Roger Wright is the most distinguished living student of medieval Iberian Latin and of the history of Latin in the so-called “middle ages”. His Late Latin and Early Romance of 1982 made an epoch in the study of the history of Latin and remains a standard work.
This volume comprises and makes coherent his work of the last decade. In principle, it is a re-publication of his articles of this period, many of them in out of the way periodicals, but in fact he has reworked and organized them significantly to make clear a sustained line of argument and thus a readable and important book. (Some were originally published in languages other than English as well.)
The word “sociophilological” has a Late Latin sound about it — the mix of language roots, the sesquipedalian cadence, and the desire to say a bit more than ordinary language can say. “The social history of language” perhaps gets it a bit better, and it is Wright’s habit and practice to stay a bit closer to the social than to the philological than does, say, J.N. Adams.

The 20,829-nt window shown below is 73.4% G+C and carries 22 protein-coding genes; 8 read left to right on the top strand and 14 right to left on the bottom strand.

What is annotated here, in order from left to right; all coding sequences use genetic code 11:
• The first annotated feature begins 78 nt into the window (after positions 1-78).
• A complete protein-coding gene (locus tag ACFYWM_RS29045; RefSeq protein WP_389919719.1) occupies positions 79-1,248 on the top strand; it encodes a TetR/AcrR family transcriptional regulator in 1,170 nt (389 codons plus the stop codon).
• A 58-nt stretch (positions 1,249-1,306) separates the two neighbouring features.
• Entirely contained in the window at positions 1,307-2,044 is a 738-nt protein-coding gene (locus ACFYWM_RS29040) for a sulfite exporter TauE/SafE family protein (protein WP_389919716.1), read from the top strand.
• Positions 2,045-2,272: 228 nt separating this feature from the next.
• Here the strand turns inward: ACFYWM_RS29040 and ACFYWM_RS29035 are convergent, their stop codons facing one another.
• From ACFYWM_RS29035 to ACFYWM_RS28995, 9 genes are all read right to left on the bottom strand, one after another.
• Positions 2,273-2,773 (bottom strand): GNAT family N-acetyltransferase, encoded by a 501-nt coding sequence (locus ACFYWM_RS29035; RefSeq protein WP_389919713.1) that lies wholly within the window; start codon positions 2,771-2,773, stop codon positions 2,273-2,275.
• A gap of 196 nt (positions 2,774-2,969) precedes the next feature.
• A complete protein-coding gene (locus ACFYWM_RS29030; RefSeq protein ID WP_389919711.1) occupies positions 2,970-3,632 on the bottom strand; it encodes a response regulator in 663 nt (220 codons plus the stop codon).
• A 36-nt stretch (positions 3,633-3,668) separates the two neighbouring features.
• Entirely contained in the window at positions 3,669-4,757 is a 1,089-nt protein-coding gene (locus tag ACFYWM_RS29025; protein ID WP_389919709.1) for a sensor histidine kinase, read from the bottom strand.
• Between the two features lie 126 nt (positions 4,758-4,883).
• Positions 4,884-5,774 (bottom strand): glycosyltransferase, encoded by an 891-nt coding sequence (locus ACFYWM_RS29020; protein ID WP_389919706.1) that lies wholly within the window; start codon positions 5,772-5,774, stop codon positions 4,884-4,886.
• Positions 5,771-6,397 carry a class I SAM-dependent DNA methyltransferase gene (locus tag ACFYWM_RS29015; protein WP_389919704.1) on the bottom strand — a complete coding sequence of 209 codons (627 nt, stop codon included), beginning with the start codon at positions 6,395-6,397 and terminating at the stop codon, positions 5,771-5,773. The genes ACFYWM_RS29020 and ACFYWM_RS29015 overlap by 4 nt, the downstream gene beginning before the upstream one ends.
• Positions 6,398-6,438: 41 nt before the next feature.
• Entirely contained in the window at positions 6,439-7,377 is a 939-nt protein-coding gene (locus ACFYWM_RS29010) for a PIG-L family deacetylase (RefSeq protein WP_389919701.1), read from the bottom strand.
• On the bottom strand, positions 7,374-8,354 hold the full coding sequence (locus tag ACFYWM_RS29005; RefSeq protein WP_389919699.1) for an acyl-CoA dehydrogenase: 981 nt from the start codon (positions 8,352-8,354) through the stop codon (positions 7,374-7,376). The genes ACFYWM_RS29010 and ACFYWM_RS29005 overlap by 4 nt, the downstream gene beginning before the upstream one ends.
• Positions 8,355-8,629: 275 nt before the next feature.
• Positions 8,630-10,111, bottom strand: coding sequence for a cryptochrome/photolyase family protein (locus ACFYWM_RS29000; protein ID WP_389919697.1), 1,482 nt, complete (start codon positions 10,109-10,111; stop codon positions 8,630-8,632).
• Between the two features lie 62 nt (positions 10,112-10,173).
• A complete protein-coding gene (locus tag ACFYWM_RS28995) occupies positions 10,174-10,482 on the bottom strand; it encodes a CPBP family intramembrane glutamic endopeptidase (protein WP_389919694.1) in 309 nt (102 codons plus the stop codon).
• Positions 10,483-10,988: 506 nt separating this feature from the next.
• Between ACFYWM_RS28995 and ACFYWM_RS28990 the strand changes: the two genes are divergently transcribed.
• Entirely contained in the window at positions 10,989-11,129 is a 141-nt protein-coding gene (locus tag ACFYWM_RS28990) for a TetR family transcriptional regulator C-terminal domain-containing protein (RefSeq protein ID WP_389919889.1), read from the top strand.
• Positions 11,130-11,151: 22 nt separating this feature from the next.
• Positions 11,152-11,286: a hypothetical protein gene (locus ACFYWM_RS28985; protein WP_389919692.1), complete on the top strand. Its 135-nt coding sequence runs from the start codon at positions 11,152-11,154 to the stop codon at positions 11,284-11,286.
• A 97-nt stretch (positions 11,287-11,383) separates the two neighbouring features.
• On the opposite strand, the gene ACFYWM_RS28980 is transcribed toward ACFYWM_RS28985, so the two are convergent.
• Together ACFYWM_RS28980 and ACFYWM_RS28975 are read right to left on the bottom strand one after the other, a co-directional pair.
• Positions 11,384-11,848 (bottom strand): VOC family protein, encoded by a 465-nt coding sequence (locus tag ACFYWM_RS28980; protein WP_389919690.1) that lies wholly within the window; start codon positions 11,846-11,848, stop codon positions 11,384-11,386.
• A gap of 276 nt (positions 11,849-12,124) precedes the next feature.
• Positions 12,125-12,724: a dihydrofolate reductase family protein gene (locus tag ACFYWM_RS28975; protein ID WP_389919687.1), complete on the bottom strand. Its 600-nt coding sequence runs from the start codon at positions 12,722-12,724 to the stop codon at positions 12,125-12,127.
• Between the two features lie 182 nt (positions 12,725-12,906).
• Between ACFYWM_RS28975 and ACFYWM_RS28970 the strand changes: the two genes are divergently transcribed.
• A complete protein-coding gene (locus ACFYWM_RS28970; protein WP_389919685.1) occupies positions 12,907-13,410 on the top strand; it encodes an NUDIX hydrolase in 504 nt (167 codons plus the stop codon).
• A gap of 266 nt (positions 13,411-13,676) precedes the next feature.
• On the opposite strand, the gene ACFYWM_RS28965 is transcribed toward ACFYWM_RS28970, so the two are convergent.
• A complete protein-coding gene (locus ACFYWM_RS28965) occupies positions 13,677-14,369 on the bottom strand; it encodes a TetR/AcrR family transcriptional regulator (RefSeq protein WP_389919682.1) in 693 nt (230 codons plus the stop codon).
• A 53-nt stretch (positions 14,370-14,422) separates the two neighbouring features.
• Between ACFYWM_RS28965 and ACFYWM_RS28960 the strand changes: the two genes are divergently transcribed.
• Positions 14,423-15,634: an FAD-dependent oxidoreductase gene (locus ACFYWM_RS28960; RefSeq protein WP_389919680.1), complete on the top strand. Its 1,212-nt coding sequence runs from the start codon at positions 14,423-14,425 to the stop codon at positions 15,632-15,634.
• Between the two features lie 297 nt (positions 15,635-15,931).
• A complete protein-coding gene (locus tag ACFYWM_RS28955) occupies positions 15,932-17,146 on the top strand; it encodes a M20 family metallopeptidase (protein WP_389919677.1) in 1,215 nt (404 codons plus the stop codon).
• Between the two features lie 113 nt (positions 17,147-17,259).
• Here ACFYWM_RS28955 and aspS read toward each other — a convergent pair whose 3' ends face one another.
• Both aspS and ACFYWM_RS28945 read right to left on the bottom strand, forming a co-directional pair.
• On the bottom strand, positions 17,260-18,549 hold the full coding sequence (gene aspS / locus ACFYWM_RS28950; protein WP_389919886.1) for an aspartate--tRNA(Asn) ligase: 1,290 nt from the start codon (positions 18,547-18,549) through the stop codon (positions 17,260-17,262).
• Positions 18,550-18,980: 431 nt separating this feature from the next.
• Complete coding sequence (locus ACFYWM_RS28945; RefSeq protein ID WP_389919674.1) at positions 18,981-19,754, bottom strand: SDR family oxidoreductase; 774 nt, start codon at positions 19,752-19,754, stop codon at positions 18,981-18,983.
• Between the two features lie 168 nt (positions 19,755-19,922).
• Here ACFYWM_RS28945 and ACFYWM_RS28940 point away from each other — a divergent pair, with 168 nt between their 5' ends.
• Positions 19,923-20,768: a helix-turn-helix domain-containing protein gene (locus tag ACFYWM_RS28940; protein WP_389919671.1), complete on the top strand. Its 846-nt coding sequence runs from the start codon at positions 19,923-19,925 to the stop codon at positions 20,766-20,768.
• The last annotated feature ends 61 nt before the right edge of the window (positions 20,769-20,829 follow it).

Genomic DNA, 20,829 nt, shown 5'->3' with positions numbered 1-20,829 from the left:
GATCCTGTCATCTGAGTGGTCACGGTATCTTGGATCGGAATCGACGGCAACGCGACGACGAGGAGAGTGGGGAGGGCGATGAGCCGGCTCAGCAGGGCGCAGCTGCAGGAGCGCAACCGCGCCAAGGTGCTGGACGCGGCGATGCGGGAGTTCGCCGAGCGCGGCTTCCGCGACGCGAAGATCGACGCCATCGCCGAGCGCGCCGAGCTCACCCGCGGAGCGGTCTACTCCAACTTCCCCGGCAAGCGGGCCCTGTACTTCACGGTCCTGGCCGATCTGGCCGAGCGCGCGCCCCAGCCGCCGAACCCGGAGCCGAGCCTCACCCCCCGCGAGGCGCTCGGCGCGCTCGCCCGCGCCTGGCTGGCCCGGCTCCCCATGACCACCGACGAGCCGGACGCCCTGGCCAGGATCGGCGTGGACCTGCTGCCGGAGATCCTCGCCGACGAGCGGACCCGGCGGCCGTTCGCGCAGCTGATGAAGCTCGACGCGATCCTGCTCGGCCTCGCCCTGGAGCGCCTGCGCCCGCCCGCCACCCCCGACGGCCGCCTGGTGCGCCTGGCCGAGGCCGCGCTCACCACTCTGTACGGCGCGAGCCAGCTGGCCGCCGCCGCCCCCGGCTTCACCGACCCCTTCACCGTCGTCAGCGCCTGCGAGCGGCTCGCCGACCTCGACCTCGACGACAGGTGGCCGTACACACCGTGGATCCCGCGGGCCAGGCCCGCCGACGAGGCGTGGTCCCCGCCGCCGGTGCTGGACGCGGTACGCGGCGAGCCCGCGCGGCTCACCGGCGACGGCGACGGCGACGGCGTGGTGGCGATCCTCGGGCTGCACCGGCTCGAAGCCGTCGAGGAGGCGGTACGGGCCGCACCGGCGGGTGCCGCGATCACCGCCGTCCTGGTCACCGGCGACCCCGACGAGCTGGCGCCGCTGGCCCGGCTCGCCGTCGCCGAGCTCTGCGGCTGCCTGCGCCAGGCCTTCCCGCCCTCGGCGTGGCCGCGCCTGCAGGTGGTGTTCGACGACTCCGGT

Some sections are of greatest interest to medieval Latin philologists, but I would commend to a wider audience these chapters: “How Latin Came to Be a Foreign Language for All”; “Why the Romance Languages Are Not All the Same”; “The End of Written ladino in Al-Andalus”; and (most provocative — the sort of thing that would once, long ago in the 1990s, have been called “theory” perhaps, but we no one does theory any longer) “Writing: Photo or Disguise?” One animating principle of Wright’s work has been that writing systems are exceedingly conservative (as any dough-ploughing tough cougher can tell you) and poor representatives of the diversity of human speech they report, and he has used this principle with telling effect over centuries of the history of Latinity.